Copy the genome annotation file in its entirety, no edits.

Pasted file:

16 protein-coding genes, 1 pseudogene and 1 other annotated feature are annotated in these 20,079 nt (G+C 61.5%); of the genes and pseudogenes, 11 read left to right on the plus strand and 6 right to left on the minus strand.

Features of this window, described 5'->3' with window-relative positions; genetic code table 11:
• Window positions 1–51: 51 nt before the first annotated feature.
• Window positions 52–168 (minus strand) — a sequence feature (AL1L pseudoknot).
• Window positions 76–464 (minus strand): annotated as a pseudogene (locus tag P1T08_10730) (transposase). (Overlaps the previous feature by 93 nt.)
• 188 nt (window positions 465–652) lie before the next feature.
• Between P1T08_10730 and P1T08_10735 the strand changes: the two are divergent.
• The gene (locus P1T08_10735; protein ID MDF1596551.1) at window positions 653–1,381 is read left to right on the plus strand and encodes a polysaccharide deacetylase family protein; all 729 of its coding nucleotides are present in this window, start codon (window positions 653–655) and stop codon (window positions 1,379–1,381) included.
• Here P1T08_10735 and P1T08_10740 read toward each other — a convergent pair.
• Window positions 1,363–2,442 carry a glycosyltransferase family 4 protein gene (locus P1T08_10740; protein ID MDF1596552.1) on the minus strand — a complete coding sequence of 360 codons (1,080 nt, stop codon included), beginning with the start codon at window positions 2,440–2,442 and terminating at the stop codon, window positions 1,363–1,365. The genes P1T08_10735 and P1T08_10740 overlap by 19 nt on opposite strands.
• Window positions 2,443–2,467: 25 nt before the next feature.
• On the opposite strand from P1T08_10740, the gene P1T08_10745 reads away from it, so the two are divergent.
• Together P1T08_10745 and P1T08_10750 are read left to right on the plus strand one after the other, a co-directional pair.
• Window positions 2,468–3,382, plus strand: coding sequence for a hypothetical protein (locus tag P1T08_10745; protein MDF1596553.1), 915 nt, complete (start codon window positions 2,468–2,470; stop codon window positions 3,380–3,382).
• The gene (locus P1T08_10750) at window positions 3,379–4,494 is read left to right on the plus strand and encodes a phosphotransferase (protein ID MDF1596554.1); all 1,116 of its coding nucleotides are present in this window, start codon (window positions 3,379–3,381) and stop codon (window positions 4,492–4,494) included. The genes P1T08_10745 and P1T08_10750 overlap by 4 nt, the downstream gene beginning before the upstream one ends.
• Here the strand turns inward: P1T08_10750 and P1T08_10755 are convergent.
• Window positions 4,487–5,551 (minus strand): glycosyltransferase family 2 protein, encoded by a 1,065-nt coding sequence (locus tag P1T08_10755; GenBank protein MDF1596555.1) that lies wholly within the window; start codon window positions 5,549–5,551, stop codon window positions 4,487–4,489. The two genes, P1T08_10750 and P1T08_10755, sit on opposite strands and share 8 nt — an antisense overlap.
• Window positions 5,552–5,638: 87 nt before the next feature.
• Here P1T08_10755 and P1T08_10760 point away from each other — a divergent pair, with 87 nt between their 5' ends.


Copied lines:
16 protein-coding genes, 1 pseudogene and 1 other annotated feature are annotated in these 20,079 nt (G+C 61.5%); of the genes and pseudogenes, 11 read left to right on the plus strand and 6 right to left on the minus strand.

Features of this window, described 5'->3' with window-relative positions; genetic code table 11:
• Window positions 1–51: 51 nt before the first annotated feature.
• Window positions 52–168 (minus strand) — a sequence feature (AL1L pseudoknot).
• Window positions 76–464 (minus strand): annotated as a pseudogene (locus tag P1T08_10730) (transposase). (Overlaps the previous feature by 93 nt.)
• 188 nt (window positions 465–652) lie before the next feature.
• Between P1T08_10730 and P1T08_10735 the strand changes: the two are divergent.
• The gene (locus P1T08_10735; protein ID MDF1596551.1) at window positions 653–1,381 is read left to right on the plus strand and encodes a polysaccharide deacetylase family protein; all 729 of its coding nucleotides are present in this window, start codon (window positions 653–655) and stop codon (window positions 1,379–1,381) included.
• Here P1T08_10735 and P1T08_10740 read toward each other — a convergent pair.
• Window positions 1,363–2,442 carry a glycosyltransferase family 4 protein gene (locus P1T08_10740; protein ID MDF1596552.1) on the minus strand — a complete coding sequence of 360 codons (1,080 nt, stop codon included), beginning with the start codon at window positions 2,440–2,442 and terminating at the stop codon, window positions 1,363–1,365. The genes P1T08_10735 and P1T08_10740 overlap by 19 nt on opposite strands.
• Window positions 2,443–2,467: 25 nt before the next feature.
• On the opposite strand from P1T08_10740, the gene P1T08_10745 reads away from it, so the two are divergent.
• Together P1T08_10745 and P1T08_10750 are read left to right on the plus strand one after the other, a co-directional pair.
• Window positions 2,468–3,382, plus strand: coding sequence for a hypothetical protein (locus tag P1T08_10745; protein MDF1596553.1), 915 nt, complete (start codon window positions 2,468–2,470; stop codon window positions 3,380–3,382).
• The gene (locus P1T08_10750) at window positions 3,379–4,494 is read left to right on the plus strand and encodes a phosphotransferase (protein ID MDF1596554.1); all 1,116 of its coding nucleotides are present in this window, start codon (window positions 3,379–3,381) and stop codon (window positions 4,492–4,494) included. The genes P1T08_10745 and P1T08_10750 overlap by 4 nt, the downstream gene beginning before the upstream one ends.
• Here the strand turns inward: P1T08_10750 and P1T08_10755 are convergent.
• Window positions 4,487–5,551 (minus strand): glycosyltransferase family 2 protein, encoded by a 1,065-nt coding sequence (locus tag P1T08_10755; GenBank protein MDF1596555.1) that lies wholly within the window; start codon window positions 5,549–5,551, stop codon window positions 4,487–4,489. The two genes, P1T08_10750 and P1T08_10755, sit on opposite strands and share 8 nt — an antisense overlap.
• Window positions 5,552–5,638: 87 nt before the next feature.
• Here P1T08_10755 and P1T08_10760 point away from each other — a divergent pair, with 87 nt between their 5' ends.